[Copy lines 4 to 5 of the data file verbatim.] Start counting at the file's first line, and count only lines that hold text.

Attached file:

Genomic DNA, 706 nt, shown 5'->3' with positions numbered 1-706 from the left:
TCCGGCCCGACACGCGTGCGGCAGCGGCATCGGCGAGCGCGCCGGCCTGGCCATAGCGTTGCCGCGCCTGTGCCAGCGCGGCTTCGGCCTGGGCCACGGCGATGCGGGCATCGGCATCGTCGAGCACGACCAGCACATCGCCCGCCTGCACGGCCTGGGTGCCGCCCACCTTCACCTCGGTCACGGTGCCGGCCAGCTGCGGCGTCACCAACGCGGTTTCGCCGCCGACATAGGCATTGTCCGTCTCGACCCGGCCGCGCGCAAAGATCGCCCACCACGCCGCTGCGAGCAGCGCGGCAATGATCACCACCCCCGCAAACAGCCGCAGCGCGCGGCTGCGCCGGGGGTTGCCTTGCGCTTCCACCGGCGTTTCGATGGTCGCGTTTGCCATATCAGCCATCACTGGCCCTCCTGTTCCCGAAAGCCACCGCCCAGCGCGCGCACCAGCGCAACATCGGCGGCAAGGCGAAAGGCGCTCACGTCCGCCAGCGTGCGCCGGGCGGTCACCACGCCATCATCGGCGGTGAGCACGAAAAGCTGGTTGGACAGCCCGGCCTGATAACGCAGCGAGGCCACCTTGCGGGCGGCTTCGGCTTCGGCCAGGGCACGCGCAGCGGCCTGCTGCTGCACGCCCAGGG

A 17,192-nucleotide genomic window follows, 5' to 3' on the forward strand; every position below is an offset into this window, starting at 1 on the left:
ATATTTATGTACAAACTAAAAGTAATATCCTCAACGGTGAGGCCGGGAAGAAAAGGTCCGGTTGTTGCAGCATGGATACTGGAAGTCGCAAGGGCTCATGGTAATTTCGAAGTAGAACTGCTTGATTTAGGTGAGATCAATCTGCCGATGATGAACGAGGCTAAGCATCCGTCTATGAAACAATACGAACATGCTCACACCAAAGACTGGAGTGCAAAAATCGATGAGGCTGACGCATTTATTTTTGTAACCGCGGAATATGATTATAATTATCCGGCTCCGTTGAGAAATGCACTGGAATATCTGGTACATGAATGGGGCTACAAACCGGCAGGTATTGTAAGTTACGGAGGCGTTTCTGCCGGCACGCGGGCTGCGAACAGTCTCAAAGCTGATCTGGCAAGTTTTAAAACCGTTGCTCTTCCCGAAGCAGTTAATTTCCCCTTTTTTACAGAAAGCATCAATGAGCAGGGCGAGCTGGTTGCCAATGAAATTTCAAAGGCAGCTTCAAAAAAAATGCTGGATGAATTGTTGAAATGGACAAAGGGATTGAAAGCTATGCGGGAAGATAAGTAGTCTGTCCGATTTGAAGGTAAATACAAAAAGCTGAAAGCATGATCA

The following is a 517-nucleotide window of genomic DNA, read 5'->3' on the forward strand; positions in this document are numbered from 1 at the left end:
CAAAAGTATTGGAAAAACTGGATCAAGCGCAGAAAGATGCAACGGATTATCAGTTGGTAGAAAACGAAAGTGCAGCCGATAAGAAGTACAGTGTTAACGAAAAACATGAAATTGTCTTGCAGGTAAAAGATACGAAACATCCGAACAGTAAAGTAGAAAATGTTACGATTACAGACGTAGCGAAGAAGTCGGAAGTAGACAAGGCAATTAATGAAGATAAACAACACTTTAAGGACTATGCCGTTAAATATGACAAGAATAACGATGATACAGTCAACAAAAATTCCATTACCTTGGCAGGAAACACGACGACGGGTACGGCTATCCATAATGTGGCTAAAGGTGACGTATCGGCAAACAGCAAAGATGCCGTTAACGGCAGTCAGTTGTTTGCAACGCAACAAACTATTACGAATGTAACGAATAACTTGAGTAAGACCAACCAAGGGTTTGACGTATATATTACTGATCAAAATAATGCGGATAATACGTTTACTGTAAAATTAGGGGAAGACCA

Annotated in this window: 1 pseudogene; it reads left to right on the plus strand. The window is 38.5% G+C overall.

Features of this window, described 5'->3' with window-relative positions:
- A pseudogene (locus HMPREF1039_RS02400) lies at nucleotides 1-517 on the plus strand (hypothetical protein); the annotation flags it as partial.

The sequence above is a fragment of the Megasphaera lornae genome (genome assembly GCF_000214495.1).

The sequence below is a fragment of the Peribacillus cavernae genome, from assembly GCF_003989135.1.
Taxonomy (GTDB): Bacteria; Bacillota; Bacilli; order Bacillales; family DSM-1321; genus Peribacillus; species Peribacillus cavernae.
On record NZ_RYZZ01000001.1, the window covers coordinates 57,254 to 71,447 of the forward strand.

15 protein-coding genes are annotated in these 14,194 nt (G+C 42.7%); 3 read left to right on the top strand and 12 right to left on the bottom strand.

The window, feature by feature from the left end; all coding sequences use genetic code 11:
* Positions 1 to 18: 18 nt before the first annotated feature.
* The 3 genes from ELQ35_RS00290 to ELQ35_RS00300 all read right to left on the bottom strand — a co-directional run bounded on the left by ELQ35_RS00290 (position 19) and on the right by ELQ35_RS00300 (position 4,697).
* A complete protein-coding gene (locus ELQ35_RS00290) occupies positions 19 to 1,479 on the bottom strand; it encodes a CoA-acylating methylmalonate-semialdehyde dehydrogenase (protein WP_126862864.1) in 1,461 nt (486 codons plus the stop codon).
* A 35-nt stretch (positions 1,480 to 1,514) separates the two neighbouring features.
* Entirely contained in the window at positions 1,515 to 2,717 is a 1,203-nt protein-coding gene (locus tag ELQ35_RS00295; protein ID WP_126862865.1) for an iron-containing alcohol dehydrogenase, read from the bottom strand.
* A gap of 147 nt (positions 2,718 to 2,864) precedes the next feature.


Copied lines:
ATATTTATGTACAAACTAAAAGTAATATCCTCAACGGTGAGGCCGGGAAGAAAAGGTCCGGTTGTTGCAGCATGGATACTGGAAGTCGCAAGGGCTCATGGTAATTTCGAAGTAGAACTGCTTGATTTAGGTGAGATCAATCTGCCGATGATGAACGAGGCTAAGCATCCGTCTATGAAACAATACGAACATGCTCACACCAAAGACTGGAGTGCAAAAATCGATGAGGCTGACGCATTTATTTTTGTAACCGCGGAATATGATTATAATTATCCGGCTCCGTTGAGAAATGCACTGGAATATCTGGTACATGAATGGGGCTACAAACCGGCAGGTATTGTAAGTTACGGAGGCGTTTCTGCCGGCACGCGGGCTGCGAACAGTCTCAAAGCTGATCTGGCAAGTTTTAAAACCGTTGCTCTTCCCGAAGCAGTTAATTTCCCCTTTTTTACAGAAAGCATCAATGAGCAGGGCGAGCTGGTTGCCAATGAAATTTCAAAGGCAGCTTCAAAAAAAATGCTGGATGAATTGTTGAAATGGACAAAGGGATTGAAAGCTATGCGGGAAGATAAGTAGTCTGTCCGATTTGAAGGTAAATACAAAAAGCTGAAAGCATGATCA

The following is a 517-nucleotide window of genomic DNA, read 5'->3' on the forward strand; positions in this document are numbered from 1 at the left end: